The Lickfold Inn

I was once told about the Lickfold Inn by a date. A man I met through one of these posh agencies (what a bloody waste of money that was). He was a CEO coach and a regular pundit on BBC World News. I had been fairly impressed, which turned out to be totally misguided. The only genuine thing about him was his recommendation of the Lickfold Inn. Even as a Londoner he went there most weekends. I never did get around to going until now.

And wow, what have I been missing!

Lickfold village itself, just outside Petworth, is the sort of picture perfect remote village that immediately gives me ‘living in the country’ fantasies. It feels unspoilt too. Unlike nearby Petworth, which, while lovely, is a little bit ‘Waitrose’ and ‘The White Company’ if you know what I mean. Lickfold, however, is all lush countryside and unspoilt charm. And the Lickfold Inn is its jewel in the crown. It’s one of those pubs that you wish you lived around the corner from (well I do anyway). Open fires, low ceilings, old wooden beams, old country pub charm, with just enough ‘hip’. There’s a swanky kitchen with a glass panel allowing you to see through into it from the bar area and they even have their own meat curing cupboard!

The kitchen has impressive credentials. Executive chef is Tom Sellers, the infamous and renowned chef behind Michelin starred Restaurant Story in London. Graham Spire is head chef, who was in the kitchen on the day of my visit. Lucky me. We were shown upstairs to the comfortable restaurant - downstairs they do only bar snacks. But these are no ordinary bar snacks. We are talking game and foie gras terrine, tempura cauliflower and salted lemon, and a cheese and onion beignet with hay mayo. There’s also some comfort food; fish finger sandwich, 

Scotch egg and Welsh rarebit amongst them. The upstairs is slightly more refined than the pub downstairs but in no way stuffy. There’s no mistaking this is a proper pub.

The front of house team were able to talk me though each dish in detail with ease. Helpfully they were also happy to make recommendations based upon my preferences and hunger levels (high as usual). I went for the game terrine with prune, earl grey and homemade brioche (£10). But because I LOVE Jerusalem artichoke, I also had to order the Jerusalem artichoke with root vegetables, chestnut and winter truffle (£9). So yes, we ordered three starters between two.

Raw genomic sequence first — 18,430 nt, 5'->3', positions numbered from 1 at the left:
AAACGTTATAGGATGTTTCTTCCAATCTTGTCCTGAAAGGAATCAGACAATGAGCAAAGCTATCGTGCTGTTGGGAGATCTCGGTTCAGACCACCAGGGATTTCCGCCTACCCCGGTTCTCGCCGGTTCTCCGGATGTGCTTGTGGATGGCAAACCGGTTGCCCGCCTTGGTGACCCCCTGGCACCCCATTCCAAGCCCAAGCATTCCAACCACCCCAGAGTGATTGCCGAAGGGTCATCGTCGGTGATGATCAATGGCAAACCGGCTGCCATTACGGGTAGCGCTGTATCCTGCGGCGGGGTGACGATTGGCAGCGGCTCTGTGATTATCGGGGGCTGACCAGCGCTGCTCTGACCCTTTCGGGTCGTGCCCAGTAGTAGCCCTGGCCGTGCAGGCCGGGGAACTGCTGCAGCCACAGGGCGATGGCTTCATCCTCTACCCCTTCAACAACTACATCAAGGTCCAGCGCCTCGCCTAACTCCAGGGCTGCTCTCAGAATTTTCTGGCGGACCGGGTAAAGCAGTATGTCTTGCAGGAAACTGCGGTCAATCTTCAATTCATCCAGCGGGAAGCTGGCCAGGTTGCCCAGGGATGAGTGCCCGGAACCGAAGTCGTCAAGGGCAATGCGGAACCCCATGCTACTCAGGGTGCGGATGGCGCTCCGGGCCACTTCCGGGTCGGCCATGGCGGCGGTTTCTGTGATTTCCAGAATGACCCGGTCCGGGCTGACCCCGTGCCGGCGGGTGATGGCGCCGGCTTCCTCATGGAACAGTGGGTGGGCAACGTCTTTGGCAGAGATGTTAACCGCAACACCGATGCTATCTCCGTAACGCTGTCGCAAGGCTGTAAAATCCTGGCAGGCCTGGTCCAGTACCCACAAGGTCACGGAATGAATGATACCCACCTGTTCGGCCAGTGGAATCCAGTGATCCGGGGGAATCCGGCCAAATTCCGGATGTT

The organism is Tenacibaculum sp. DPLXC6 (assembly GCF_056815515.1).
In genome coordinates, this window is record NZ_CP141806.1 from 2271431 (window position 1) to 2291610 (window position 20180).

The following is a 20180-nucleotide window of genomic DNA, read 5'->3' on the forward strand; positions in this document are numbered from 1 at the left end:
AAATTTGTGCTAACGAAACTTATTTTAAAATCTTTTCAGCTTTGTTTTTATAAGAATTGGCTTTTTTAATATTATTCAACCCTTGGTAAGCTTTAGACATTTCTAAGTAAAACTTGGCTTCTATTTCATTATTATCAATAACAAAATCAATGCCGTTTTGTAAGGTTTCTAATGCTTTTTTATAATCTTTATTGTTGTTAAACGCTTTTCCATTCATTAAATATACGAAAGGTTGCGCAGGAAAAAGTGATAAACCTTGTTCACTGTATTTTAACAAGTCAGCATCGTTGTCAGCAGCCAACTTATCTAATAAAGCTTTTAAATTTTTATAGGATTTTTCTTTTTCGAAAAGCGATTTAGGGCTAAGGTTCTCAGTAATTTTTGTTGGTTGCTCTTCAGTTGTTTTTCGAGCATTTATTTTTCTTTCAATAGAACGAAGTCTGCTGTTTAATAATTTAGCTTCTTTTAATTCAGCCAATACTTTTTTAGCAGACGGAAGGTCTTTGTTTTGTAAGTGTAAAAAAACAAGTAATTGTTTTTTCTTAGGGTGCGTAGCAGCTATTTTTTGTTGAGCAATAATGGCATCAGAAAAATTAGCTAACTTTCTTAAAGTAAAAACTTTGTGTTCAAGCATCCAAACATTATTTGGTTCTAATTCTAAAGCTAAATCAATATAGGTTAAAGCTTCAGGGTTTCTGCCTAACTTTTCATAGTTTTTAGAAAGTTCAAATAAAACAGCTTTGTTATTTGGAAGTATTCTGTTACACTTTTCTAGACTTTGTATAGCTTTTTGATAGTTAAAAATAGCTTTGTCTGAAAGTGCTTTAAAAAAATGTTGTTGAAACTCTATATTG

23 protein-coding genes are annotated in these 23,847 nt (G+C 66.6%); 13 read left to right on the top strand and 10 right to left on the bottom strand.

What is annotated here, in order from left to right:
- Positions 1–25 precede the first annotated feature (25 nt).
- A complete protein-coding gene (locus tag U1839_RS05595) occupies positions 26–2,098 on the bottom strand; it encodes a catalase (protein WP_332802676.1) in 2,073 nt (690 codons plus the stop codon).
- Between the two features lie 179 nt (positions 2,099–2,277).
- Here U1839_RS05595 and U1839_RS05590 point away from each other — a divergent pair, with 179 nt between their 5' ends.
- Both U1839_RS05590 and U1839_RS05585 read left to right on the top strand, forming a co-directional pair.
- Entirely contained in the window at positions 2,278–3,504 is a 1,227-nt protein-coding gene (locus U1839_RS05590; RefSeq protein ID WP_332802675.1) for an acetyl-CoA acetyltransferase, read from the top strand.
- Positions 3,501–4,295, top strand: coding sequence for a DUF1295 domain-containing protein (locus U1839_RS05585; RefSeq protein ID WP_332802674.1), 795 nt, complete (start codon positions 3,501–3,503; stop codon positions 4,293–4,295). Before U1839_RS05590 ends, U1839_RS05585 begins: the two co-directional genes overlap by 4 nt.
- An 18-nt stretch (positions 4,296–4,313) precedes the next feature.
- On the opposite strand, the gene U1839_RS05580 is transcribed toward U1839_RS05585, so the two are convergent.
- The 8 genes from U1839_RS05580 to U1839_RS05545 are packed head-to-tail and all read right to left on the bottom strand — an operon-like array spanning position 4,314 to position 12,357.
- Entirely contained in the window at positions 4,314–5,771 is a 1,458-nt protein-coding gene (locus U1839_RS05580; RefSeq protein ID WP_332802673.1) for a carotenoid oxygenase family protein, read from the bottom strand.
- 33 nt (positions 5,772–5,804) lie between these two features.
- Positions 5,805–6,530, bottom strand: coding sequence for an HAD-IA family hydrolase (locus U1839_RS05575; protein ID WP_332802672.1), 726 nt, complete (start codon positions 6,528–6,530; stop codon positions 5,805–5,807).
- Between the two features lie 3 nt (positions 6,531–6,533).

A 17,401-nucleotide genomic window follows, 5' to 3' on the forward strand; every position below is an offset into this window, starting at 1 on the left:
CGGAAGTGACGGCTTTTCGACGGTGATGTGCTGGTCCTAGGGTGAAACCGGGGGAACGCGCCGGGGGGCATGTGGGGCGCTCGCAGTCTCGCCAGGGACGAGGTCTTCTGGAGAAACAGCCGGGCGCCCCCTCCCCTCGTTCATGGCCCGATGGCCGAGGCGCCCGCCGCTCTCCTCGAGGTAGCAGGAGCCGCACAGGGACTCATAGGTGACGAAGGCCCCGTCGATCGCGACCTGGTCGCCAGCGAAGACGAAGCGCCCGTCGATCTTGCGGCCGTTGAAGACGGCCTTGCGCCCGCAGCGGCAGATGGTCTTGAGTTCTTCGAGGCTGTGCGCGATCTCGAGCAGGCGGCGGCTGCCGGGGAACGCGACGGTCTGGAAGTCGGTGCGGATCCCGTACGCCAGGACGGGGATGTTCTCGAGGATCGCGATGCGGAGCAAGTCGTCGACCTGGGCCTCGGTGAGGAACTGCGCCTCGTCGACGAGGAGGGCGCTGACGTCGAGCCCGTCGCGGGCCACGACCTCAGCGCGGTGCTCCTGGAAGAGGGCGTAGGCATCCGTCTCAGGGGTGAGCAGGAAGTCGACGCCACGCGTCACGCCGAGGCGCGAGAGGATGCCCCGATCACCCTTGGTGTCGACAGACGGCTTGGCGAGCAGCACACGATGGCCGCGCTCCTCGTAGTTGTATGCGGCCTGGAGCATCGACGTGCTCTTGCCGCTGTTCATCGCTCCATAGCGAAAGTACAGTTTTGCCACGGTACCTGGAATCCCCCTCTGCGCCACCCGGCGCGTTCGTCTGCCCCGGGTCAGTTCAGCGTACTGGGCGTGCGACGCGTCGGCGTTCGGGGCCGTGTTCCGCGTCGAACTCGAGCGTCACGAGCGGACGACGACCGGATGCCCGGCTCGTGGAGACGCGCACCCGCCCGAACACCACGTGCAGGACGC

An amuse-bouche quickly arrived. These were choux buns filled with truffle cream and shaved truffle. Delicious. Then followed good homemade bread and butter and then onto our starters. The terrine was chunky and generous. I am often disappointed by terrines. They can be bland and often fridge-cold with barely discernible flavours all melding into one. This on the other hand contained generous chunks of game and silky foie gras. This terrine was full of flavour and meatyness. The accompanying hunk of brioche was perfectly toasted and buttery, and the earl grey and prune chutney, a perfect partner to the game adding a Christmassy richness. I was already in food heaven. This is clearly a chef who knows what people want to eat. The artichoke dish was sublime – a mélange of different textures of artichoke and smothered in grated truffle.

Up next, halibut, yeast, cauliflower and pickled sloe (£29). Perfectly cooked halibut with a crisped skin came perched on a charred and roasted cauliflower steak, with a rich puree and jus. This was simple, rich and delicious. My companion chose the pheasant with wild honey, sprout tops and garlic (£26). A roasted breast came with a ‘pasty’ made of braised leg. The homemade crisp pastry encasing melting pheasant leg being the highlight. Portions were generous and we were both stuffed, but of course couldn’t resist dessert.

It was a hard choice between chestnut parfait with coffee ice cream (£8) or the bitter chocolate pine cone with wild bilberry (£8). The latter is one of the signature desserts and, well it’s chocolate, so we both chose it. What a delight! A mound of rich chocolate mousse studded with bitter chocolate pieces making it resemble a pine cone. The bilberry, which I’d been skeptical about (I just don’t get the fruit with chocolate thing), did actually work very well. A hit of intense puree in the centre, bringing out the chocolateyness of the chocolate. The real surprise was the accompanying pine ice cream, which had real wow factor. A beautifully creamy ice cream with intense pine nut flavour. It worked surprisingly well.

Petit fours were also handmade; one a chocolate encasing a fresh raspberry mousse, the other a dark chocolate biscuity cake thing.

I was driving so I enjoyed only a single glass of Ridgeview Rose De Noir, one of my favourite bubbles and rare to find by the glass (the Gingerman in Brighton being the only other place I know of). Service was warm and knowledgeable throughout (with the exception of one slightly ‘stiff’ waiter). By the end of this perfectly timed meal, I was replete. The only thing that would have made this lunch more perfect would have been a walk in the countryside after lunch and a bottle of wine by the fire. Not necessarily in that order.

Related Posts

43 The Single (Boring) Secret Of Success

In 2016, it was estimated in a global study that 67% of well-formulated strategies failed due to poor execution (R.Carucci, Harvard...

43 Remaining Defiant

During the referendum, it appeared that most of the polictical classes were firmly in the Remain camp. Where did they all go? Some...

43 Merger ‘Beyond Expectations’

Having completed the integration of both firms, the recent merger of DMH Stallard and Rawlison Butler is being hailed a great success...